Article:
Synovitis is a term given to a condition caused by the abnormal inflammation of the knee lining. This tissue is known as the synovium. While the exact cause of inflammation can vary, when it occurs, it can result in chronic pain, swelling, catching, or knee stiffness. Synovitis can affect one small, localized area (known as localized synovitis), or can spread throughout the knee joint and become more difficult to treat (known as diffuse synovitis). The knee joint lining can pinch between the leg and thigh bones.
Symptoms and Diagnosis
Symptoms of synovitis include knee pain, weakness, stiffness, or swelling. Knee locking, or a catching sensation, may also result. Your physician will conduct a comprehensive patient history and physical examination. It is difficult to diagnose synovitis through an X-ray; an MRI is usually needed and may show a thickening of the joint lining or other pathology.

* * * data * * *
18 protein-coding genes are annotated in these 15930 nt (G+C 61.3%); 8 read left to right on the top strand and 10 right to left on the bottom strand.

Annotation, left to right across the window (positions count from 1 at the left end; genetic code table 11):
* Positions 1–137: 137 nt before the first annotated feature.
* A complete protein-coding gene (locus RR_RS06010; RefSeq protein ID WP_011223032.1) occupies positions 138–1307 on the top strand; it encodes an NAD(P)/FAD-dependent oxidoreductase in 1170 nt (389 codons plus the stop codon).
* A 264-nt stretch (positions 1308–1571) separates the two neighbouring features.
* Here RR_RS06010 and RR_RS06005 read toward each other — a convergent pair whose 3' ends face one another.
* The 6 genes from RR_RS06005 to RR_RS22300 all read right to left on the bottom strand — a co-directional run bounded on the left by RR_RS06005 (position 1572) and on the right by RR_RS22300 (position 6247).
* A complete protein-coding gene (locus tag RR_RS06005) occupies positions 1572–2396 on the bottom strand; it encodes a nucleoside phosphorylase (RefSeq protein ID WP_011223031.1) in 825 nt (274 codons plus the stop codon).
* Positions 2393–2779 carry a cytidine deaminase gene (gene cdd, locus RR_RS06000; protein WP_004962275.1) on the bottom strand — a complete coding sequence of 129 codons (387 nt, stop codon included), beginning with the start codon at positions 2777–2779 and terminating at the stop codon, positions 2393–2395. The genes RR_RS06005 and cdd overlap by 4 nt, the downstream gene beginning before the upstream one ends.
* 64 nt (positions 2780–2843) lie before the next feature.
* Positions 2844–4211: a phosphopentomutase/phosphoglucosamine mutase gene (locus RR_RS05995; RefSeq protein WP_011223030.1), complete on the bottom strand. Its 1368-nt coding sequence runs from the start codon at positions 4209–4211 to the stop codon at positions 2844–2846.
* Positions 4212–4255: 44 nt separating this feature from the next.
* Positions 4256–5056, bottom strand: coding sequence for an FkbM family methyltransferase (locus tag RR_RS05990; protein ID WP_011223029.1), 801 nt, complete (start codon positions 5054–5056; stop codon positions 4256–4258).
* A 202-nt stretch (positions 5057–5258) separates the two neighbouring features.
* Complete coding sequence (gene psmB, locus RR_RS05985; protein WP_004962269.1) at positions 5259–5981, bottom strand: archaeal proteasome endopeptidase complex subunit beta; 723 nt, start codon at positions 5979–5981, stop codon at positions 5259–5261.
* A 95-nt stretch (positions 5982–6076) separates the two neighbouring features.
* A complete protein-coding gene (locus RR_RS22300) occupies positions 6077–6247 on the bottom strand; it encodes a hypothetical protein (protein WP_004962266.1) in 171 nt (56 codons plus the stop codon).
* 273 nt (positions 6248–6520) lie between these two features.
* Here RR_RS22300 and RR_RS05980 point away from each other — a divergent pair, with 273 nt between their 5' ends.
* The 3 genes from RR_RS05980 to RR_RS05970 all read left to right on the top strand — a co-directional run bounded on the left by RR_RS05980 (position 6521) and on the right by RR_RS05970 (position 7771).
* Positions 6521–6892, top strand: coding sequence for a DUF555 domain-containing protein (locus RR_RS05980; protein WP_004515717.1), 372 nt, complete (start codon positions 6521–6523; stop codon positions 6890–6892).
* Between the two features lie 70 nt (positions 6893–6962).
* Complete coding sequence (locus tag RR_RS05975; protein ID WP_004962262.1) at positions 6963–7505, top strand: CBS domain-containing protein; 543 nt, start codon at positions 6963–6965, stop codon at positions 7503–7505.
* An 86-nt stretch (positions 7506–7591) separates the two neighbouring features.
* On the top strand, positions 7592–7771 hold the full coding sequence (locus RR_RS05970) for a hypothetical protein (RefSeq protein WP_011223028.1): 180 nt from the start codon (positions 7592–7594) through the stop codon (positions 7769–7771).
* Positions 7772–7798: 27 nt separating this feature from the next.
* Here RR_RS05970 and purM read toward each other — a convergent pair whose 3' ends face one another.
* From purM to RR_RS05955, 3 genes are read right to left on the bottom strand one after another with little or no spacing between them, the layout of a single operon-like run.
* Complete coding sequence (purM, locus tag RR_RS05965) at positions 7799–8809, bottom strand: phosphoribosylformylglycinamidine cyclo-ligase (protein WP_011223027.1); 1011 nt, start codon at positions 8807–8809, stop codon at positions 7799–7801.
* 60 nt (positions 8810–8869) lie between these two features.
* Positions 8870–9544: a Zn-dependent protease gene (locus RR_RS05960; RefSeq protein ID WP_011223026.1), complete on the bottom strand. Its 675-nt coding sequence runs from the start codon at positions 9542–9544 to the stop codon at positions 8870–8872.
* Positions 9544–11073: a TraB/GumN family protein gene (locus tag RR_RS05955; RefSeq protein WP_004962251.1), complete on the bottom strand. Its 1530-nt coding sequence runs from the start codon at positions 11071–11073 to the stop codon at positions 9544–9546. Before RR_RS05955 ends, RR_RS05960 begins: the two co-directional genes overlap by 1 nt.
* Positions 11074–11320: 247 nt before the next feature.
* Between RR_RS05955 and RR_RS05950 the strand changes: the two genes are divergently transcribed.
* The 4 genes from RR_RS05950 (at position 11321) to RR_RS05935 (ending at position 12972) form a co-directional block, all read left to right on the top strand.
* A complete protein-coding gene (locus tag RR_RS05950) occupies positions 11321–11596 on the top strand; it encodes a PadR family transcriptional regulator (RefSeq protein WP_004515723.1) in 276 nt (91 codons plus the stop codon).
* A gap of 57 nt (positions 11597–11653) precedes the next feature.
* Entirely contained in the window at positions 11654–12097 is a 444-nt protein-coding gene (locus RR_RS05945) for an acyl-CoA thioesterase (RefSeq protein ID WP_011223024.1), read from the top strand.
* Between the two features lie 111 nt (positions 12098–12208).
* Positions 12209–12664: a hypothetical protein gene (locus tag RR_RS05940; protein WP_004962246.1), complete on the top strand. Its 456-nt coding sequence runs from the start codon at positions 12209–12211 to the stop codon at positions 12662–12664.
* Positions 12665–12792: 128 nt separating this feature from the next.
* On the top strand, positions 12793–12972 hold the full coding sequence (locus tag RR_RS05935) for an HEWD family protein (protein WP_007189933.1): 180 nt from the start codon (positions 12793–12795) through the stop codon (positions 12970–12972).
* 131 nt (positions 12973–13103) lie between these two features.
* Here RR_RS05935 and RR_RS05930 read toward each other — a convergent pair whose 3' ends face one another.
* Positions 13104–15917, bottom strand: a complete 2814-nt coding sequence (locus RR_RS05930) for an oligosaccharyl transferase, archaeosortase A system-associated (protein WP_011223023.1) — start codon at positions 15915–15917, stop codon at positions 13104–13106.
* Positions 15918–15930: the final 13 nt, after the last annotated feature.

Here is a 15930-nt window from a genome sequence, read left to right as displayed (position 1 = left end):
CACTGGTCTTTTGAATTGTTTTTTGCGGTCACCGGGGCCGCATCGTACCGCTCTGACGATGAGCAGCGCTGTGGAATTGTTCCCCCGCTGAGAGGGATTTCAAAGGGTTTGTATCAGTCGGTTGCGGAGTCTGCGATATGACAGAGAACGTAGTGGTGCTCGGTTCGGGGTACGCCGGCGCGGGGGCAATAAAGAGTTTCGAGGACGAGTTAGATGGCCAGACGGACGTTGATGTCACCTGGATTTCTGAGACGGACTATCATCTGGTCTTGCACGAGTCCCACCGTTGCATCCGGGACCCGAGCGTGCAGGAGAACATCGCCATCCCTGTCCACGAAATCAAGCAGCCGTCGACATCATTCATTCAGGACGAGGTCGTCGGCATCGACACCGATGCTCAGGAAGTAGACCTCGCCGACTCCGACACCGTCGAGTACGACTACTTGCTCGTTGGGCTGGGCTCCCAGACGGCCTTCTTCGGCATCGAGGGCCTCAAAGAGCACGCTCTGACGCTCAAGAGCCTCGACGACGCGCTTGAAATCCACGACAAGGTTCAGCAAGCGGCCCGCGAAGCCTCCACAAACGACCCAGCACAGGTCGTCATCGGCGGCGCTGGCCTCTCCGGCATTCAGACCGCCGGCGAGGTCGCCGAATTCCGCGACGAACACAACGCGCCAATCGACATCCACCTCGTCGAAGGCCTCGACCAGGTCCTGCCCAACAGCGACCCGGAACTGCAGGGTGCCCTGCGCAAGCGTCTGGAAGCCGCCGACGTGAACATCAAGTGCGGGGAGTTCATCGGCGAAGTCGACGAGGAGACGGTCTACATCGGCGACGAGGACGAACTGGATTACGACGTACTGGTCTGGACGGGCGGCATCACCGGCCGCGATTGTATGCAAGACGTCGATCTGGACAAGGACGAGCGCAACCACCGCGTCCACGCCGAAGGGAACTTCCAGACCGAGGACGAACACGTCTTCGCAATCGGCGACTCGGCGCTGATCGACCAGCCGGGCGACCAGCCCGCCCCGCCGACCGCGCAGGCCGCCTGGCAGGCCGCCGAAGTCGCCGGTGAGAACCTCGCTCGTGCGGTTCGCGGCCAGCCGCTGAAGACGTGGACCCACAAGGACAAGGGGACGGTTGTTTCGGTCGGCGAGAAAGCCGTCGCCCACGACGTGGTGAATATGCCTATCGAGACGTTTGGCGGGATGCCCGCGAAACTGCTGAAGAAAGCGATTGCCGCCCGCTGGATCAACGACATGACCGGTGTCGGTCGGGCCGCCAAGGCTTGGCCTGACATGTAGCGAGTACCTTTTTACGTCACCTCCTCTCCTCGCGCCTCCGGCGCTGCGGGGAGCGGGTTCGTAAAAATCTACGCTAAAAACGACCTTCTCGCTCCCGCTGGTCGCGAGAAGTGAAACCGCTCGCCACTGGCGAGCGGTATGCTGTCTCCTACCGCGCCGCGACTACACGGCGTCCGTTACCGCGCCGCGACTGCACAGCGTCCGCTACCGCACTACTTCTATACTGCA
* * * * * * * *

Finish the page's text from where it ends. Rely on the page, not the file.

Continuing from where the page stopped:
Surgery is usually the best treatment option for patients with symptomatic synovitis, if non-surgical treatment has failed. Your physician will perform an arthroscopic surgery to remove the inflamed, scarred, or pinching portion of the lining, which is called synovectomy. Your physician will ensure that healthy joint lining will not be removed.
Following arthroscopic knee surgery, physical therapy will be prescribed to initiate range-of-motion and to restore strength and function to the knee. Physical therapy is important in the early days following surgery to prevent post-op stiffness. Most patients walk normally within 7 days and return to full activity in less than 4 weeks. Others with significant swelling may require a slower rehabilitation.